writing-on-hand-2-khonnor
Aeioux via Flickr (CC)*

I started thinking about using my hand as a notepad, as I did when I was a kid, and began noticing people with notes scrawled and scribbled on their hands. The manager of the local fish market had phone numbers running up the back of his hand in blue ball point. At the Bauhaus show at the Museum of Modern Art, a teacher ushered in a group of four young women and started talking about a weaving by Anni Albers; one whipped out a razor point pen and started taking notes on her hand. It’s a convenience that I overlooked for years until I needed to remember to take my laptop’s powercord to a meeting, and couldn’t find a post-it, so I wrote a note on my hand…

Sally Schneider
Sally Schneider

You can write anything you want a quick, impermanent reminder of:
errands…
to-do’s…
flight information…
ideas…
quotes…
directions…
recipes…
phone numbers…
things you see on the street…
notes from a museum…

The hand at the top are “tatoo’d” with track lyrics from an album called Handwriting by Khonnor: a photo for the cover artwork that never got used.

*With thanks to Aeioux for usage via Creative Commons.

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5 replies on “hand as notepad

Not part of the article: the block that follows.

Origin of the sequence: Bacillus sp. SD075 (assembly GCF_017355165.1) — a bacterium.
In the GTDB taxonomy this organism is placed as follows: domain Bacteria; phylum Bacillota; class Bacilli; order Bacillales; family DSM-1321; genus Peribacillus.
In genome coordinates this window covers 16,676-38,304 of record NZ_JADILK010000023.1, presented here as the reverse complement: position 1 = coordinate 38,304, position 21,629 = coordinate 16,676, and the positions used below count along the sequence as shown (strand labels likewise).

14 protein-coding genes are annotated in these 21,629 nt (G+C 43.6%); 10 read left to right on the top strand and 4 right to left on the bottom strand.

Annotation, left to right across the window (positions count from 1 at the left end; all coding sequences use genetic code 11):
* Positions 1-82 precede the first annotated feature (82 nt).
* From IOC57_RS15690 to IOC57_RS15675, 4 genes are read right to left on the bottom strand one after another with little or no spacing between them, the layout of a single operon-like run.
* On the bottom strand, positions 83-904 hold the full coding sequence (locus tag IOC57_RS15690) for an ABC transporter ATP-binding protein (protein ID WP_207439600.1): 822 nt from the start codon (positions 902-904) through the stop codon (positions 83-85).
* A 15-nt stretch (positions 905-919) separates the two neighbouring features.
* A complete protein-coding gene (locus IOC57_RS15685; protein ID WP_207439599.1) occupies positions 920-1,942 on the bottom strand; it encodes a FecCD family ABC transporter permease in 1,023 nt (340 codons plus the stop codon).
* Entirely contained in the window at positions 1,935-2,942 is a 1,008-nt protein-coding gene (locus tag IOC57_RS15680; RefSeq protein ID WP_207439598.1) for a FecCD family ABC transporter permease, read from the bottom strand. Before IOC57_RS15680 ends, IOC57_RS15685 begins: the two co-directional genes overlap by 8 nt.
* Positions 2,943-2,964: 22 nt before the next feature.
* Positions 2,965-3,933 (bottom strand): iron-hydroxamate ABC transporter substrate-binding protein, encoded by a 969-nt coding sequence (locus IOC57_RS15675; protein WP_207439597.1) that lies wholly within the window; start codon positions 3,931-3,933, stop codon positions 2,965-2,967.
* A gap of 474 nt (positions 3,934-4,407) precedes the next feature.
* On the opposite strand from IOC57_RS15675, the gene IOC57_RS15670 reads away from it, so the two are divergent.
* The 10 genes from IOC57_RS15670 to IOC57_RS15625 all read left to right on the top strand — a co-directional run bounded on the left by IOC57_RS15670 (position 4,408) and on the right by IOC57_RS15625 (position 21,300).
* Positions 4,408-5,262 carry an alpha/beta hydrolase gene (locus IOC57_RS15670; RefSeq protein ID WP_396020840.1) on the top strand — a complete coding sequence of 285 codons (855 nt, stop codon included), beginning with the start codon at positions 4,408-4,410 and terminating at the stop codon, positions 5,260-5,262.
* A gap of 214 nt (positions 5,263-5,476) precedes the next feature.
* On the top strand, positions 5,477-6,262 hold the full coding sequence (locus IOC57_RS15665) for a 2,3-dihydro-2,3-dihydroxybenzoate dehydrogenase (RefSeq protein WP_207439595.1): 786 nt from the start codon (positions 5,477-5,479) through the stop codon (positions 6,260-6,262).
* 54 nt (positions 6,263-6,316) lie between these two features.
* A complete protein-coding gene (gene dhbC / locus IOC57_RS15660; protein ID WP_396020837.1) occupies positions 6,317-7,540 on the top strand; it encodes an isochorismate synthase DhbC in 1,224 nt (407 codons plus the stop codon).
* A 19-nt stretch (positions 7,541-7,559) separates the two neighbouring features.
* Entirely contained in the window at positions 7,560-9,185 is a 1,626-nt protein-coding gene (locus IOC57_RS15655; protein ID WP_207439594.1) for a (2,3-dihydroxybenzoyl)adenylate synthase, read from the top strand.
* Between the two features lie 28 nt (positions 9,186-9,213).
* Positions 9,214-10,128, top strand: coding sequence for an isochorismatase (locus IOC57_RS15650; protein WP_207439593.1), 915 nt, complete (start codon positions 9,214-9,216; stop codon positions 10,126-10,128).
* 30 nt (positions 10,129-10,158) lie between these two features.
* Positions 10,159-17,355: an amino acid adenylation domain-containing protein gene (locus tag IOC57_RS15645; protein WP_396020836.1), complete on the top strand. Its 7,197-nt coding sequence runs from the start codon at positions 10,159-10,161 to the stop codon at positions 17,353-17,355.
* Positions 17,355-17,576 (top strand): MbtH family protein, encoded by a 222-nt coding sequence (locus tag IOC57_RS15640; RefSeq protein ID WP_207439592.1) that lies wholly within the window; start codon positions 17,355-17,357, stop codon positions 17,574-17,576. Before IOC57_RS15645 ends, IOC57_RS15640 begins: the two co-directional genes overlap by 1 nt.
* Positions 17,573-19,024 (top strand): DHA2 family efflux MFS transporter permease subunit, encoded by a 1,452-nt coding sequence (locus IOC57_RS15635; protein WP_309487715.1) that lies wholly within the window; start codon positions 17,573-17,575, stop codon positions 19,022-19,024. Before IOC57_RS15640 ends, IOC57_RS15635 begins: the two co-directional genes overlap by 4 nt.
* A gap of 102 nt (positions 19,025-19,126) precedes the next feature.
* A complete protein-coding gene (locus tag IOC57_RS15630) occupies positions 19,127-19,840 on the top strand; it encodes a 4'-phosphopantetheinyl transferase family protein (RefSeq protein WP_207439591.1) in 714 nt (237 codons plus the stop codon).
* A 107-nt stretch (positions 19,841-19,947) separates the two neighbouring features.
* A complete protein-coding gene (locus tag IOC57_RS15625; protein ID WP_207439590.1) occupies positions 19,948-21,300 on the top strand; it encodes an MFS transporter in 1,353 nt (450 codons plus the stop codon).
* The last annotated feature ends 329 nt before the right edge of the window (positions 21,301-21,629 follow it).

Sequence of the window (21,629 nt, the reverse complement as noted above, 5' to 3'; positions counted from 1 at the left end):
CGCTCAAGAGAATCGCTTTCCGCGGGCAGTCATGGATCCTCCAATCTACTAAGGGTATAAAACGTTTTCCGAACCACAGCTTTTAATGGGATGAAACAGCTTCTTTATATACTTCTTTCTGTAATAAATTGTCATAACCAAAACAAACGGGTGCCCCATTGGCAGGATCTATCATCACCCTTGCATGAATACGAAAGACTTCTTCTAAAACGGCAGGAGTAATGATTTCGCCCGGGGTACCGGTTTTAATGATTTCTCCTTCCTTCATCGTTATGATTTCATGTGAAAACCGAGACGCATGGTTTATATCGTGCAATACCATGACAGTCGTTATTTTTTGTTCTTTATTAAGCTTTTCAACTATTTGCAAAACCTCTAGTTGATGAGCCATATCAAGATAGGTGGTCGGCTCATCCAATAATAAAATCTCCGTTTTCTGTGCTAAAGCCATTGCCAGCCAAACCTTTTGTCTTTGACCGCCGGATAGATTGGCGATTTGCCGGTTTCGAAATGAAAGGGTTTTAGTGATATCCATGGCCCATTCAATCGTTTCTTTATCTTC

1. Recently at a crowded street fair I wrote my cell phone number on my kids’ hands in case god-forbid they got lost and couldn’t remember my phone number. Luckily, we didn’t need to use it!

  2. Stacey, that is a brilliant, simple idea that every parent should know. My hat’s off to you!

  3. After reading this last week, I drew on my hand this weekend–not a reminder, but a small piece of art that made me smile with remembrance of doing the same when I was a kid. It was a great way to doodle while I was in class then, and it turns out it still is . . . in grad school this time.

  4. I LOVE this. Once waiting in an airport I wrote a line from an Anne Sexton poem I’d been reading on the palm of my hand, and I’ve also traced my feet in my journal and then created a map of the places they’d been on them. Thanks for a great blog.

  5. The juxtaposition of the ‘power cord’ written on the hand
    made me laugh. It is the perfect metaphor for the greatest of ironies.

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